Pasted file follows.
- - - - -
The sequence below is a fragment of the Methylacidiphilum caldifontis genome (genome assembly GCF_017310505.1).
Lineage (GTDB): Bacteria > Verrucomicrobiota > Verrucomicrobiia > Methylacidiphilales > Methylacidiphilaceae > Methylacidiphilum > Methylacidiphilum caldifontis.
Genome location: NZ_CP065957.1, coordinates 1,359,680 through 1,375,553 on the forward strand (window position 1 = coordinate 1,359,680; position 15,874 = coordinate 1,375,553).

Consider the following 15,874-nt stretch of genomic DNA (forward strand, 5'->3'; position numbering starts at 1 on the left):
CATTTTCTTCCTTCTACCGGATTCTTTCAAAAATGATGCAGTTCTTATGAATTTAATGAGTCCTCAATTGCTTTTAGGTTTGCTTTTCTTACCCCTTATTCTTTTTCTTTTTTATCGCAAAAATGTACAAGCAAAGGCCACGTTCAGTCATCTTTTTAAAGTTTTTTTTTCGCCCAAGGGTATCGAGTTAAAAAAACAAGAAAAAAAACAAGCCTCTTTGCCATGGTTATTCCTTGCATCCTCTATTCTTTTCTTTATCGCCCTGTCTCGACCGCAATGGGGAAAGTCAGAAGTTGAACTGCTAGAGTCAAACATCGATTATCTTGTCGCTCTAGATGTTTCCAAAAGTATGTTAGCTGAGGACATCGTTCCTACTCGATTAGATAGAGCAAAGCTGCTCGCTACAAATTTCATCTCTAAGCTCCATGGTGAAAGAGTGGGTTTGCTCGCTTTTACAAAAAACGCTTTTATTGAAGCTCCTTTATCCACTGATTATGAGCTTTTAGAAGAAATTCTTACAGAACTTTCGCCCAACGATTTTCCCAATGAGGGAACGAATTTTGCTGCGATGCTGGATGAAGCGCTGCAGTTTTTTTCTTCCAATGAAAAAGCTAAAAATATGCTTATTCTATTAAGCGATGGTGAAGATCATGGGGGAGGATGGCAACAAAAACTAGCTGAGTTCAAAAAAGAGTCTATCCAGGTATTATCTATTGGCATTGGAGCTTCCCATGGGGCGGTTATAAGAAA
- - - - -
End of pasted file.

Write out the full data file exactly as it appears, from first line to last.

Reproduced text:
The sequence below is a fragment of the Methylacidiphilum caldifontis genome (genome assembly GCF_017310505.1).
Lineage (GTDB): Bacteria > Verrucomicrobiota > Verrucomicrobiia > Methylacidiphilales > Methylacidiphilaceae > Methylacidiphilum > Methylacidiphilum caldifontis.
Genome location: NZ_CP065957.1, coordinates 1,359,680 through 1,375,553 on the forward strand (window position 1 = coordinate 1,359,680; position 15,874 = coordinate 1,375,553).

Consider the following 15,874-nt stretch of genomic DNA (forward strand, 5'->3'; position numbering starts at 1 on the left):
CATTTTCTTCCTTCTACCGGATTCTTTCAAAAATGATGCAGTTCTTATGAATTTAATGAGTCCTCAATTGCTTTTAGGTTTGCTTTTCTTACCCCTTATTCTTTTTCTTTTTTATCGCAAAAATGTACAAGCAAAGGCCACGTTCAGTCATCTTTTTAAAGTTTTTTTTTCGCCCAAGGGTATCGAGTTAAAAAAACAAGAAAAAAAACAAGCCTCTTTGCCATGGTTATTCCTTGCATCCTCTATTCTTTTCTTTATCGCCCTGTCTCGACCGCAATGGGGAAAGTCAGAAGTTGAACTGCTAGAGTCAAACATCGATTATCTTGTCGCTCTAGATGTTTCCAAAAGTATGTTAGCTGAGGACATCGTTCCTACTCGATTAGATAGAGCAAAGCTGCTCGCTACAAATTTCATCTCTAAGCTCCATGGTGAAAGAGTGGGTTTGCTCGCTTTTACAAAAAACGCTTTTATTGAAGCTCCTTTATCCACTGATTATGAGCTTTTAGAAGAAATTCTTACAGAACTTTCGCCCAACGATTTTCCCAATGAGGGAACGAATTTTGCTGCGATGCTGGATGAAGCGCTGCAGTTTTTTTCTTCCAATGAAAAAGCTAAAAATATGCTTATTCTATTAAGCGATGGTGAAGATCATGGGGGAGGATGGCAACAAAAACTAGCTGAGTTCAAAAAAGAGTCTATCCAGGTATTATCTATTGGCATTGGAGCTTCCCATGGGGCGGTTATAAGAAA